When did you decide you wanted to illustrate a children’s book?
I don’t think it was a conscious decision ,I think I was just so lucky that my style could be applied to lot’s of different areas of illustration .I always loved the idea of story telling in my animation days so illustrating a Children’s book is a bit like a very detailed story board and I had a lot more control over the style and compositions.
A CHILD”S BOOK OF GRACES was published in 2003. Was that the first book you illustrated?
No The very first book was Emma’s Doll by Brian Pattern.
Did you continue to illustrate children’s books at that time, or did you do other things and come back to doing children’s books later?
After my first Children’s book I was soon given another manuscript for a very big project, ,a” Treasury of Children’s prayers”. At the same time I worked on other commissions including packaging ,editorial work and some advertising, so I managed to work a few days a week on the book and also fit other work in at the same time, the book took about a year all together.
What was the first picture book that you did for the American market?
The first picture book for American was for Dial books (part of the penguin group) it was “A World of Wonders “ by J Patrick Lewis although Dial had bought the rights to publish “Picture This” which is how I was noticed by the editors.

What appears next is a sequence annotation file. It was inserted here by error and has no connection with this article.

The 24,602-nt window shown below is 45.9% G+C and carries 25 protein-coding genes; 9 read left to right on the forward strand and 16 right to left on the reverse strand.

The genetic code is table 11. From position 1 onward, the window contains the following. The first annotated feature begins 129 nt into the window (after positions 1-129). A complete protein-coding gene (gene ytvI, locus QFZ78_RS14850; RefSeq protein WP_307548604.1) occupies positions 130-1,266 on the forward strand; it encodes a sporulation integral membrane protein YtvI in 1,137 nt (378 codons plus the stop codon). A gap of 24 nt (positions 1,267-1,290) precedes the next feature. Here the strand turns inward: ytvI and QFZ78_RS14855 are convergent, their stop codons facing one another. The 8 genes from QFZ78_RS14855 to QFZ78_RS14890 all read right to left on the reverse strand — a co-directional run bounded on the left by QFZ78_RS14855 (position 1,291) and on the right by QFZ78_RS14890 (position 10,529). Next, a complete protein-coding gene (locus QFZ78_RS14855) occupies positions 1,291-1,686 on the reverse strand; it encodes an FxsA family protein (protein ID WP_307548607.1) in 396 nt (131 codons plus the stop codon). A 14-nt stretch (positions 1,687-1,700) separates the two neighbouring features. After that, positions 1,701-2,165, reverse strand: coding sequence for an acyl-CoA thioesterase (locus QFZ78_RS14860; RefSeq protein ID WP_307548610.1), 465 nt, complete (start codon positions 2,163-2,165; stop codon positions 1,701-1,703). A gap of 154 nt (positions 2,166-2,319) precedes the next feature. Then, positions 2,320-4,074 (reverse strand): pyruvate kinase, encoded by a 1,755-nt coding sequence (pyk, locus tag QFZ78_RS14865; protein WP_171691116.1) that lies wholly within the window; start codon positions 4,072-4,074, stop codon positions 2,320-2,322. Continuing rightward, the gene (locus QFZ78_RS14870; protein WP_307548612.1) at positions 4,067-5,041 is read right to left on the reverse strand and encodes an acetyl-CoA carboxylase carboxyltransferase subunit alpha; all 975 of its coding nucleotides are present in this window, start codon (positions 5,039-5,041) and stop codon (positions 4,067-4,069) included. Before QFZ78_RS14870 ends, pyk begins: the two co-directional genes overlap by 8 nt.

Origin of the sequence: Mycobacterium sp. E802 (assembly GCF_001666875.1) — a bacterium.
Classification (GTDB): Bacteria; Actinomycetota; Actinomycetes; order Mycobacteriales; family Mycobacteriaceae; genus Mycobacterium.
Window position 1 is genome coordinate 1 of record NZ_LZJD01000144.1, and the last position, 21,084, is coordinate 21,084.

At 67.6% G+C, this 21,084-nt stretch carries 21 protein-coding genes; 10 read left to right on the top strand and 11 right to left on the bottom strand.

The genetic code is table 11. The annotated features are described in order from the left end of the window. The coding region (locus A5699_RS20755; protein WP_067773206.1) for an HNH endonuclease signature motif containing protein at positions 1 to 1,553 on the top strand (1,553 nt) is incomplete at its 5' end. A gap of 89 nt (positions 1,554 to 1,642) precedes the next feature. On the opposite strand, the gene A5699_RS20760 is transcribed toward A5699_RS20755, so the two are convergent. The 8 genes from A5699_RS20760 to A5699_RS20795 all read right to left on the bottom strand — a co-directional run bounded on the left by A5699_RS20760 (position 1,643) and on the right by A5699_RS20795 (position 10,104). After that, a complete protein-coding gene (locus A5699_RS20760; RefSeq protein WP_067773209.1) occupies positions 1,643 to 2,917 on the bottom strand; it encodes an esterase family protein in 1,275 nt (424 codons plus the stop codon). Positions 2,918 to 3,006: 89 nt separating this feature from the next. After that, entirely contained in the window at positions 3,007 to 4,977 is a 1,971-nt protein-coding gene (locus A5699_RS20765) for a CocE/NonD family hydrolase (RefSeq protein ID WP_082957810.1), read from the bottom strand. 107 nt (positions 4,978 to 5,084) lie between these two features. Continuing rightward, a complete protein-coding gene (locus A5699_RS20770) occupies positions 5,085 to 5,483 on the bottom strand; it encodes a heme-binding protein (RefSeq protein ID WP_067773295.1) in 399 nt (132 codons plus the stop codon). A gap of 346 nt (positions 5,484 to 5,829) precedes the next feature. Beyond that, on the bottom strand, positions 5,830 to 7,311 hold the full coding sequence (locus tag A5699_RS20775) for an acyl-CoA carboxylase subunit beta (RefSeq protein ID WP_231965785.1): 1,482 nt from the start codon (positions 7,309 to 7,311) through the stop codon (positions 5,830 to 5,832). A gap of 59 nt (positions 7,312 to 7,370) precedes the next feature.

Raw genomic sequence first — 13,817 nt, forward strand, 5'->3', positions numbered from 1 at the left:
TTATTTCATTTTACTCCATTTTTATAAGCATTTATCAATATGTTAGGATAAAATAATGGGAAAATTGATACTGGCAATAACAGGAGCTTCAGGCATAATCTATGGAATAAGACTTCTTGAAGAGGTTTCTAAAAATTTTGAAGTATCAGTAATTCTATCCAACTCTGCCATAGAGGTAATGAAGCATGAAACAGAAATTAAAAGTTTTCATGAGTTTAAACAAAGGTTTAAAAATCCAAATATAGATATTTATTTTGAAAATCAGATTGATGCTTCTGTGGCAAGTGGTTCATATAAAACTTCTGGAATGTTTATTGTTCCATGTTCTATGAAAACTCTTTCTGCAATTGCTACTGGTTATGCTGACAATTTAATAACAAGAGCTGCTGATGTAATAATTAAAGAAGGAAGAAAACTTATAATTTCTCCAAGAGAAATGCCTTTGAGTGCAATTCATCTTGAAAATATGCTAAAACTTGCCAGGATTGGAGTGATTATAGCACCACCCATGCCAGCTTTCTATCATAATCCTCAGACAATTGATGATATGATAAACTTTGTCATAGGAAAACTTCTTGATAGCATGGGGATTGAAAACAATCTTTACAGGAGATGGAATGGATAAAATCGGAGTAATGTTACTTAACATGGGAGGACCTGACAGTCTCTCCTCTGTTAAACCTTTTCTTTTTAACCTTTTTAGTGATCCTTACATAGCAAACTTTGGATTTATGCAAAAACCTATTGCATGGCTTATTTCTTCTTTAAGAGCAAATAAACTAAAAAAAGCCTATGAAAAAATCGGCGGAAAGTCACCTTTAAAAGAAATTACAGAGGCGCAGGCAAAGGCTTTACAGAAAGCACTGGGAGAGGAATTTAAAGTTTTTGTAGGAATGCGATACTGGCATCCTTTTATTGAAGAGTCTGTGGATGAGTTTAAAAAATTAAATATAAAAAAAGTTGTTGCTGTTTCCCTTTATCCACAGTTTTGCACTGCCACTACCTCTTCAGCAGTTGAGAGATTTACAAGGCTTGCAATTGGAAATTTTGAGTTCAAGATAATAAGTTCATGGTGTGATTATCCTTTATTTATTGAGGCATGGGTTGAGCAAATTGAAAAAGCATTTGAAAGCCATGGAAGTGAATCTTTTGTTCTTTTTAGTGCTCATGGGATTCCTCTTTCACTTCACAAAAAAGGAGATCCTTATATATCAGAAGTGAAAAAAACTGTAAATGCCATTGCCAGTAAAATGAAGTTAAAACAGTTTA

Have you worked with educational publishers?
Yes I have ,it was a while ago for different reading stages.
What was your first illustrating success?
I think it was “Picture this” published in 1999,It won the” Transworld Childre’s Book Award” and was nominated for the “ Kate Greenaway” award.
I see you have done many board books. How many have you illustrated.?
I am not sure it must be about 15.
Do you think board books represent a large opportunity for illustrators?
The board books I have illustrated have been produced after the full size hard back books have been published ,they have been re formatted by the publisher . I have never set out to illustrate specifically for a board book.
How many picture books have you illustrated?
I think about 30 but there maybe more as sometimes publishers re use illustrations to produce more books as with the touch and feel books.
Is your new book, OUT OF THE BLUE, coming out in June, the first book you have written and illustrated?